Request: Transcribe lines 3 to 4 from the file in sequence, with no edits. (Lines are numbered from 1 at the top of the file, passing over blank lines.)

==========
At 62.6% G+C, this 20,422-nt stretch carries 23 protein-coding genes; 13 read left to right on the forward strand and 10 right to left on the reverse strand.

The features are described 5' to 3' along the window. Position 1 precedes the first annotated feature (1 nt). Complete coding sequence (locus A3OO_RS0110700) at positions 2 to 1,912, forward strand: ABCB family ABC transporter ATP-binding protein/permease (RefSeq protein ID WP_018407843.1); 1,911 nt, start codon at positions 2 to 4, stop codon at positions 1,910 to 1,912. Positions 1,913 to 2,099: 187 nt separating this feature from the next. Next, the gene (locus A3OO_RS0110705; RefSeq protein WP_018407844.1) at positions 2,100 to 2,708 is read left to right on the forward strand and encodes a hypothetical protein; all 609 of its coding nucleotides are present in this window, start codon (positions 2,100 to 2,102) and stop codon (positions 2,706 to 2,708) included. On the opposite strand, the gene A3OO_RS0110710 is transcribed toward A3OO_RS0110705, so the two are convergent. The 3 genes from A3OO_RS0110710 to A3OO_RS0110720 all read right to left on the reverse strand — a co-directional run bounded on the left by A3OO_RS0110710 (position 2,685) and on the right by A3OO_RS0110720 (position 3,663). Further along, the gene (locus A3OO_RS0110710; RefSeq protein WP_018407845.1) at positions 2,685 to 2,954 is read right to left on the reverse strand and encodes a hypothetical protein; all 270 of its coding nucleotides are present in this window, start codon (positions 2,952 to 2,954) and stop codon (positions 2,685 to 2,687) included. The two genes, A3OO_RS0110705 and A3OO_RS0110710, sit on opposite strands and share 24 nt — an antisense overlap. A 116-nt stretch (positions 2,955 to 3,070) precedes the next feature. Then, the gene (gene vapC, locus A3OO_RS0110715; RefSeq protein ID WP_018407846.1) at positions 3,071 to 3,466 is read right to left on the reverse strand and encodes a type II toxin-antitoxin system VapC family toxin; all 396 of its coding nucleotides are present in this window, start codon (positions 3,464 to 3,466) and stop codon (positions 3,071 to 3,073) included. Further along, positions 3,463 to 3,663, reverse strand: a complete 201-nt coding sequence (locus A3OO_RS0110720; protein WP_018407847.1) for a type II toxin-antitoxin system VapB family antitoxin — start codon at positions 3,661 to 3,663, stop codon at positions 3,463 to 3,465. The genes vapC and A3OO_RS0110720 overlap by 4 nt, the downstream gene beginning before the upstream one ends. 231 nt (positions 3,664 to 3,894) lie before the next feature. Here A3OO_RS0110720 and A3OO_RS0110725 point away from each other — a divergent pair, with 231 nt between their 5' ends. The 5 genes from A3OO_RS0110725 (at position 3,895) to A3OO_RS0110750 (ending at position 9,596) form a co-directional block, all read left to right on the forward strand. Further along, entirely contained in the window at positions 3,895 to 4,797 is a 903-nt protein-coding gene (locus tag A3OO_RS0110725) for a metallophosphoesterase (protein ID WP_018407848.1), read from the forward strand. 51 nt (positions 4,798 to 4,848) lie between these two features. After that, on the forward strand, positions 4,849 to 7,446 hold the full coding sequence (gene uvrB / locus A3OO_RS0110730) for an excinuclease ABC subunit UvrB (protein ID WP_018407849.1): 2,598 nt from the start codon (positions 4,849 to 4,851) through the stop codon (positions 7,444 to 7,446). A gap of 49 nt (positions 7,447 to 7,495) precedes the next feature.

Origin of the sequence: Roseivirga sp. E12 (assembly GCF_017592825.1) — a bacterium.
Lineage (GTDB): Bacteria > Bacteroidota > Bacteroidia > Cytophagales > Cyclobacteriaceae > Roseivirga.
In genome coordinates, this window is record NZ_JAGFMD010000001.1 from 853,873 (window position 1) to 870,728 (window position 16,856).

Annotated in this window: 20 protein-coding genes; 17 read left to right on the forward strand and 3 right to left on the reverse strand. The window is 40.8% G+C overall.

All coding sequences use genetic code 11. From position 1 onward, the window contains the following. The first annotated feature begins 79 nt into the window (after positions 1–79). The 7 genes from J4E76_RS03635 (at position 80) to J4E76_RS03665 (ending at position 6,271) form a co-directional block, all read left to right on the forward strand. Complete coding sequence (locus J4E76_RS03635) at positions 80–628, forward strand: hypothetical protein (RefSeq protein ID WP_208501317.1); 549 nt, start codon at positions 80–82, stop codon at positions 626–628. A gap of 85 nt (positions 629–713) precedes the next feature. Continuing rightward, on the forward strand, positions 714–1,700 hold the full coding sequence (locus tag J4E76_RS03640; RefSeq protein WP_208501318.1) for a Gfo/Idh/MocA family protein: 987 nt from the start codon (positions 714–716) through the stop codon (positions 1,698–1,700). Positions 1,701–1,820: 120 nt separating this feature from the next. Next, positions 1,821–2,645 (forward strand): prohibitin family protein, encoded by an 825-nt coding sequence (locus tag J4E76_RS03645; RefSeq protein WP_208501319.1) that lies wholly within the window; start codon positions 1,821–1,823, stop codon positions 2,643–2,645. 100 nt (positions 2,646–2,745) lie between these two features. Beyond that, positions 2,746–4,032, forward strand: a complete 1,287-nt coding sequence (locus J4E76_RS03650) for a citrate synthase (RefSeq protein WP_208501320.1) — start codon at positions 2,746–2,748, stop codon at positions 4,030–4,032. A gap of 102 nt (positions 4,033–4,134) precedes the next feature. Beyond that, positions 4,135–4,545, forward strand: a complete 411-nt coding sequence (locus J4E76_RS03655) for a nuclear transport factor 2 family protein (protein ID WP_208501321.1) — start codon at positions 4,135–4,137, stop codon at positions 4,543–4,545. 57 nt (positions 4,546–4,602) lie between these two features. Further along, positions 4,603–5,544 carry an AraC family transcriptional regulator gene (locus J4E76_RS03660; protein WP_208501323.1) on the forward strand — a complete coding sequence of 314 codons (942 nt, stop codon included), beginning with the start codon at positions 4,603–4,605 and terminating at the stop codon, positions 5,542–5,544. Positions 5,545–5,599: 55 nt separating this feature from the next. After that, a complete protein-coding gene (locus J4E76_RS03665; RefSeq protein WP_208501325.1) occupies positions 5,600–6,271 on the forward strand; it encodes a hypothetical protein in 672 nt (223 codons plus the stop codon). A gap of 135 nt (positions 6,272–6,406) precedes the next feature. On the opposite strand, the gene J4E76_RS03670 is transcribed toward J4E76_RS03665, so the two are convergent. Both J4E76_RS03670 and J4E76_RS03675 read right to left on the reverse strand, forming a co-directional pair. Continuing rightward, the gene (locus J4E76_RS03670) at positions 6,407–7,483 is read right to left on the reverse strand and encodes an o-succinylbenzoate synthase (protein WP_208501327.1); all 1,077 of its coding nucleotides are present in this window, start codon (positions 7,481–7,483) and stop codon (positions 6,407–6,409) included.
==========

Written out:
Origin of the sequence: Roseivirga sp. E12 (assembly GCF_017592825.1) — a bacterium.
Lineage (GTDB): Bacteria > Bacteroidota > Bacteroidia > Cytophagales > Cyclobacteriaceae > Roseivirga.